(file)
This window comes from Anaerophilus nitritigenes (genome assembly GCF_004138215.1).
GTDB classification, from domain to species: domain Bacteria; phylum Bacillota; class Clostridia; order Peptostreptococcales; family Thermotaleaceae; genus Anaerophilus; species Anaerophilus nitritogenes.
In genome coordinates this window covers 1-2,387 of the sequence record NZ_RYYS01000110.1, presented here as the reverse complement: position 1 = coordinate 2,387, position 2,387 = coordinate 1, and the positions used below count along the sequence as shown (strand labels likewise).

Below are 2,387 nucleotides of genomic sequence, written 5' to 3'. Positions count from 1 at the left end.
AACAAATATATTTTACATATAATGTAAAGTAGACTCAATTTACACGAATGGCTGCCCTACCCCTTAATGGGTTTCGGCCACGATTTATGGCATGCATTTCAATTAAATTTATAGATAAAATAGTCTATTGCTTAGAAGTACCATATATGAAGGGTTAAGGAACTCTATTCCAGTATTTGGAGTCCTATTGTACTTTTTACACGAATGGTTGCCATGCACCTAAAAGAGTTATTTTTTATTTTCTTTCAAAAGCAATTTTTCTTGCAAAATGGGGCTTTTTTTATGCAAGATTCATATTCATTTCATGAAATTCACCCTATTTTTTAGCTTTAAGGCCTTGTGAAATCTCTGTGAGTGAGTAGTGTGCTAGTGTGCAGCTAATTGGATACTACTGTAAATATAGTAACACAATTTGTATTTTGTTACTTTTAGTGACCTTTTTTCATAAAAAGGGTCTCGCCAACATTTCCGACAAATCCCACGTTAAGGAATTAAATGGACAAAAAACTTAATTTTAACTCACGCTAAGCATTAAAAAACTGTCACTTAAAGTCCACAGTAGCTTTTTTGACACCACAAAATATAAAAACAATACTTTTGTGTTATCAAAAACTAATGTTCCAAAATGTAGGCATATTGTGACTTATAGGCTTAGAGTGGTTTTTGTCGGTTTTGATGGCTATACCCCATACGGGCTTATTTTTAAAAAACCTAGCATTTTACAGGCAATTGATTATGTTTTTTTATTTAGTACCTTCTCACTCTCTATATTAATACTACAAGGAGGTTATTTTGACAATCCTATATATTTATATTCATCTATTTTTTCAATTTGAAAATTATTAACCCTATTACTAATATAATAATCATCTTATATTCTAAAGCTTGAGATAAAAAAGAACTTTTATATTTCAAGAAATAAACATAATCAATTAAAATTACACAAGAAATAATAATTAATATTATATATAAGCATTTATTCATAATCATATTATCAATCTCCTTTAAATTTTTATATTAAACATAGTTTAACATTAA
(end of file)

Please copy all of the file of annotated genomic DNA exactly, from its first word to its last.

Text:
This window comes from Anaerophilus nitritigenes (genome assembly GCF_004138215.1).
GTDB classification, from domain to species: domain Bacteria; phylum Bacillota; class Clostridia; order Peptostreptococcales; family Thermotaleaceae; genus Anaerophilus; species Anaerophilus nitritogenes.
In genome coordinates this window covers 1-2,387 of the sequence record NZ_RYYS01000110.1, presented here as the reverse complement: position 1 = coordinate 2,387, position 2,387 = coordinate 1, and the positions used below count along the sequence as shown (strand labels likewise).

Below are 2,387 nucleotides of genomic sequence, written 5' to 3'. Positions count from 1 at the left end.
AACAAATATATTTTACATATAATGTAAAGTAGACTCAATTTACACGAATGGCTGCCCTACCCCTTAATGGGTTTCGGCCACGATTTATGGCATGCATTTCAATTAAATTTATAGATAAAATAGTCTATTGCTTAGAAGTACCATATATGAAGGGTTAAGGAACTCTATTCCAGTATTTGGAGTCCTATTGTACTTTTTACACGAATGGTTGCCATGCACCTAAAAGAGTTATTTTTTATTTTCTTTCAAAAGCAATTTTTCTTGCAAAATGGGGCTTTTTTTATGCAAGATTCATATTCATTTCATGAAATTCACCCTATTTTTTAGCTTTAAGGCCTTGTGAAATCTCTGTGAGTGAGTAGTGTGCTAGTGTGCAGCTAATTGGATACTACTGTAAATATAGTAACACAATTTGTATTTTGTTACTTTTAGTGACCTTTTTTCATAAAAAGGGTCTCGCCAACATTTCCGACAAATCCCACGTTAAGGAATTAAATGGACAAAAAACTTAATTTTAACTCACGCTAAGCATTAAAAAACTGTCACTTAAAGTCCACAGTAGCTTTTTTGACACCACAAAATATAAAAACAATACTTTTGTGTTATCAAAAACTAATGTTCCAAAATGTAGGCATATTGTGACTTATAGGCTTAGAGTGGTTTTTGTCGGTTTTGATGGCTATACCCCATACGGGCTTATTTTTAAAAAACCTAGCATTTTACAGGCAATTGATTATGTTTTTTTATTTAGTACCTTCTCACTCTCTATATTAATACTACAAGGAGGTTATTTTGACAATCCTATATATTTATATTCATCTATTTTTTCAATTTGAAAATTATTAACCCTATTACTAATATAATAATCATCTTATATTCTAAAGCTTGAGATAAAAAAGAACTTTTATATTTCAAGAAATAAACATAATCAATTAAAATTACACAAGAAATAATAATTAATATTATATATAAGCATTTATTCATAATCATATTATCAATCTCCTTTAAATTTTTATATTAAACATAGTTTAACATTAA